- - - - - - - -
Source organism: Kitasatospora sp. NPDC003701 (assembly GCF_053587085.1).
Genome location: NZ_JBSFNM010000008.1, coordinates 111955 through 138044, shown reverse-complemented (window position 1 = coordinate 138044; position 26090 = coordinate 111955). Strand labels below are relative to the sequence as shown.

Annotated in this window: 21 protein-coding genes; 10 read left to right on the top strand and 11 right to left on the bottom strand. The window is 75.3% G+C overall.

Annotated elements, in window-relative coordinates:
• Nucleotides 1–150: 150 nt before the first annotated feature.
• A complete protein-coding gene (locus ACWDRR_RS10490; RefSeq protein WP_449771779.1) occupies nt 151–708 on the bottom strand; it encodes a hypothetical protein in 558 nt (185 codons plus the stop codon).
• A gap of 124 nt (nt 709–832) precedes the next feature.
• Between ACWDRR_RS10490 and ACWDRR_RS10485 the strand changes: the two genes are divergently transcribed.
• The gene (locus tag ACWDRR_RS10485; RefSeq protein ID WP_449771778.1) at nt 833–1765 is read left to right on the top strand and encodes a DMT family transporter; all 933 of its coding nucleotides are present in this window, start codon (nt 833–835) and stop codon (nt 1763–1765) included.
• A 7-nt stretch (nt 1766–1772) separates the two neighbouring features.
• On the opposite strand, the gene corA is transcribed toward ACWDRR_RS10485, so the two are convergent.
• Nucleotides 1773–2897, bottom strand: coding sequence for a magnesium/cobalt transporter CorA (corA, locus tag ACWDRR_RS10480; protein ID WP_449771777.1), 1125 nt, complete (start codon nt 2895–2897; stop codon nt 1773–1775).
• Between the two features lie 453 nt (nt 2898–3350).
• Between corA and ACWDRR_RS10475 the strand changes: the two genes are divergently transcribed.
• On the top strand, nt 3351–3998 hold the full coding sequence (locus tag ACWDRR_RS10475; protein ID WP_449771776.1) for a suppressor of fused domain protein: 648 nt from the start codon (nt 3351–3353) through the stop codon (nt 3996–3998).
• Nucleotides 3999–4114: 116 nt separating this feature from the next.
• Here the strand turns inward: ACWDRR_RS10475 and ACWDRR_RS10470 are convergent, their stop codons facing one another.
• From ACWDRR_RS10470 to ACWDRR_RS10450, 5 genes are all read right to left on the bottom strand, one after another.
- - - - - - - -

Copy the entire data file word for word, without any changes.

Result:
Source organism: Kitasatospora sp. NPDC003701 (assembly GCF_053587085.1).
Genome location: NZ_JBSFNM010000008.1, coordinates 111955 through 138044, shown reverse-complemented (window position 1 = coordinate 138044; position 26090 = coordinate 111955). Strand labels below are relative to the sequence as shown.

Annotated in this window: 21 protein-coding genes; 10 read left to right on the top strand and 11 right to left on the bottom strand. The window is 75.3% G+C overall.

Annotated elements, in window-relative coordinates:
• Nucleotides 1–150: 150 nt before the first annotated feature.
• A complete protein-coding gene (locus ACWDRR_RS10490; RefSeq protein WP_449771779.1) occupies nt 151–708 on the bottom strand; it encodes a hypothetical protein in 558 nt (185 codons plus the stop codon).
• A gap of 124 nt (nt 709–832) precedes the next feature.
• Between ACWDRR_RS10490 and ACWDRR_RS10485 the strand changes: the two genes are divergently transcribed.
• The gene (locus tag ACWDRR_RS10485; RefSeq protein ID WP_449771778.1) at nt 833–1765 is read left to right on the top strand and encodes a DMT family transporter; all 933 of its coding nucleotides are present in this window, start codon (nt 833–835) and stop codon (nt 1763–1765) included.
• A 7-nt stretch (nt 1766–1772) separates the two neighbouring features.
• On the opposite strand, the gene corA is transcribed toward ACWDRR_RS10485, so the two are convergent.
• Nucleotides 1773–2897, bottom strand: coding sequence for a magnesium/cobalt transporter CorA (corA, locus tag ACWDRR_RS10480; protein ID WP_449771777.1), 1125 nt, complete (start codon nt 2895–2897; stop codon nt 1773–1775).
• Between the two features lie 453 nt (nt 2898–3350).
• Between corA and ACWDRR_RS10475 the strand changes: the two genes are divergently transcribed.
• On the top strand, nt 3351–3998 hold the full coding sequence (locus tag ACWDRR_RS10475; protein ID WP_449771776.1) for a suppressor of fused domain protein: 648 nt from the start codon (nt 3351–3353) through the stop codon (nt 3996–3998).
• Nucleotides 3999–4114: 116 nt separating this feature from the next.
• Here the strand turns inward: ACWDRR_RS10475 and ACWDRR_RS10470 are convergent, their stop codons facing one another.
• From ACWDRR_RS10470 to ACWDRR_RS10450, 5 genes are all read right to left on the bottom strand, one after another.